A TASTE OF ITALY Warren’s Italian American Heritage Festival has it all: Food, family & fun

The rain failed to put a damper on the festival’s first day.



OADS IN WARREN ARE BLOCKED OFF. Police circle the perimeter. People walk by to see what is happening.

No trouble. It turns out there is a festival in town. The Warren Italian American Heritage Festival kicked off Thursday at 6 p.m. with a ribbon-cutting ceremony.

During the day, the vendors were finishing setting up when the sky got dark, and shortly after the rain came pouring down. Some of the 80 or so vendors, like Kathy Scarpaci, stayed dry.

She was under a tent setting up produce and various spaghetti products. She said it is her third year at the festival, and she is giving out free samples of wine to people who are interested in making their own homemade wine.

During the rain, many people sought shelter under the beer tent. Since the fair didn’t open officially until 6 p.m., there was no alcohol served during the day.

Mayor Mike O’Brien, who was under the tent’s protection, said he has been watching the weather forecast and it looks good for this weekend. He said he doesn’t think the rain will stop people from coming to the festival.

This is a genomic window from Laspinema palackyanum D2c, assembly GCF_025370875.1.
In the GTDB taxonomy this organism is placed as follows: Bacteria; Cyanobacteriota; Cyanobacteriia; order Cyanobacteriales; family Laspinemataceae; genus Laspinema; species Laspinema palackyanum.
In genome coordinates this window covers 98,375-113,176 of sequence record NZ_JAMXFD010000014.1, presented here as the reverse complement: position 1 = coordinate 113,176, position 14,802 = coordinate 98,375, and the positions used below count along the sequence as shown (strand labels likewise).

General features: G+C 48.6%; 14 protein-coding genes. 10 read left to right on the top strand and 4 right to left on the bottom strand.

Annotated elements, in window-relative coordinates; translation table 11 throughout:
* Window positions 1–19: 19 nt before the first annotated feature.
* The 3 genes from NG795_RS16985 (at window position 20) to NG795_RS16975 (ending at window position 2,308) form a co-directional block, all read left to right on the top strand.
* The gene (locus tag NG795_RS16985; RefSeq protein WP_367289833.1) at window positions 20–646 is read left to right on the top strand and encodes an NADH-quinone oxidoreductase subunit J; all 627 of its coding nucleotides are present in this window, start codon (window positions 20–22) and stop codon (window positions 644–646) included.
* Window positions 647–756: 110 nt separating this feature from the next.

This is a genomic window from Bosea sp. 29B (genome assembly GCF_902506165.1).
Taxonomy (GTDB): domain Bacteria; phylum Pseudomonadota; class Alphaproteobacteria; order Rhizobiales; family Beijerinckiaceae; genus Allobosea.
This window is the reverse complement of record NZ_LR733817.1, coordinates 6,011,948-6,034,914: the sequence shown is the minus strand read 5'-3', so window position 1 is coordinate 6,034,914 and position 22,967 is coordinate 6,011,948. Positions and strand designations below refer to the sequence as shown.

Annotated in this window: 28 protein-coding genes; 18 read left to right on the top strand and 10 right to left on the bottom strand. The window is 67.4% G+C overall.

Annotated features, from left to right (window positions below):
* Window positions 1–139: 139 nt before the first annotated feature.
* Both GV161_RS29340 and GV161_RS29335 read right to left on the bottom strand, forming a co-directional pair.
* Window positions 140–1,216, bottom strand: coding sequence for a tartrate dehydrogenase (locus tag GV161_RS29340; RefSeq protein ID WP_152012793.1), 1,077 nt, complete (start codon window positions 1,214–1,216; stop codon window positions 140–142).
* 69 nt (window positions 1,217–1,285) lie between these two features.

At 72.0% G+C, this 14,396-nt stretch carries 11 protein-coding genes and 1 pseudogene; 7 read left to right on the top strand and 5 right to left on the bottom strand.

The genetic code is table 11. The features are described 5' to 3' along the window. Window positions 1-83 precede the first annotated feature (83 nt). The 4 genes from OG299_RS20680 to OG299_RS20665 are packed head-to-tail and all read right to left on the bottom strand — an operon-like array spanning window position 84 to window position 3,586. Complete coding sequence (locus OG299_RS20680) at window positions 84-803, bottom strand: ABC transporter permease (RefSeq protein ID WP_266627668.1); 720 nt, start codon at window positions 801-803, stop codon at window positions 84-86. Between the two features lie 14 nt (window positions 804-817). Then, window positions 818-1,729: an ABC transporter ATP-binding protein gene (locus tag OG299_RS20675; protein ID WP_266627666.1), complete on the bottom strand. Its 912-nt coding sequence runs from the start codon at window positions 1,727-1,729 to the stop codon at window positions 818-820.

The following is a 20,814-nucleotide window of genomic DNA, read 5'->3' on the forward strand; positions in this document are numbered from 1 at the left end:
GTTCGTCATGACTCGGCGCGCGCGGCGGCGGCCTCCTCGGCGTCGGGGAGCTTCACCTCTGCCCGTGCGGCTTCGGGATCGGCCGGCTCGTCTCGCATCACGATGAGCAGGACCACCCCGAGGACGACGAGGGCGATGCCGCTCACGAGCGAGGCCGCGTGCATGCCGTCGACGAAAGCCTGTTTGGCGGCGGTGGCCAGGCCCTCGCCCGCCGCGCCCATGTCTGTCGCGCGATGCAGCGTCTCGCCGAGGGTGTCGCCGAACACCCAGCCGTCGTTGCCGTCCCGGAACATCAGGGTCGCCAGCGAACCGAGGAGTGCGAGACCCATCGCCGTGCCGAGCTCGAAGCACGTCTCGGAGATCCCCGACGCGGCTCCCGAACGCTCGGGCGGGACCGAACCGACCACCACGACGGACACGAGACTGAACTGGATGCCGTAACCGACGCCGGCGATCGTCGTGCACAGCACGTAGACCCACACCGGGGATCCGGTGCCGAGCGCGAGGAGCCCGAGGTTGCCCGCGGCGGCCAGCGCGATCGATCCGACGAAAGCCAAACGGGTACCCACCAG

“The festival is on everyone’s calendar in the city,” he said.

It has been a success for the past 22 years and he said he doesn’t think that will change this year.

“Anytime that we can bring 75,000 to 80,000 people in the downtown square for the weekend is great for everyone involved,” he added.

David Mazzochi, the city’s maintenance superintendent in the operations development, said he can remember the first year of the festival when its founder Lou Meter was in charge.

“It was a success from Day One,” he said.


He said his department starts work at the festival the night before by blocking off all the roads. He helps the vendors with all the electrical connections they need to run their stands properly.

Since it’s the same vendors every year, for the most part, “everyone knows what their jobs are, and we all work together as a team, and that’s what makes it easy,” he said.

It’s not about people doing their jobs that makes it fun, he said — it’s about seeing all the people gather in one place. “It’s just a fun thing to do.”

With all those people in Courthouse Square, sometimes things can get out of control. The police department is there to make sure things don’t go wrong.

Sgt. Rob Massucci said that every festival has its problems but that the police are there to take care of things.

In the past, there have been problems such as juveniles congregating and stirring up trouble at night. There are more police at the festival during the evening as opposed to the daytime.

Making presence known

Officer Greg Hoso said he has been working the fair for 10 years. He said he enjoys seeing all the people and the people like seeing officers there, too.

“A lot of the older folks like to see police officers walking,” he said. “We walk around for visibility.”

The mayor said it is a family festival, and he plans on bringing his family out this weekend to check out all the rides, games and food.

The festival committee is asking for a $3 donation at the entrance to help pay some expenses. The event continues through Sunday.

Don't Miss a Story

Sign up for our newsletter to receive daily news directly in your inbox.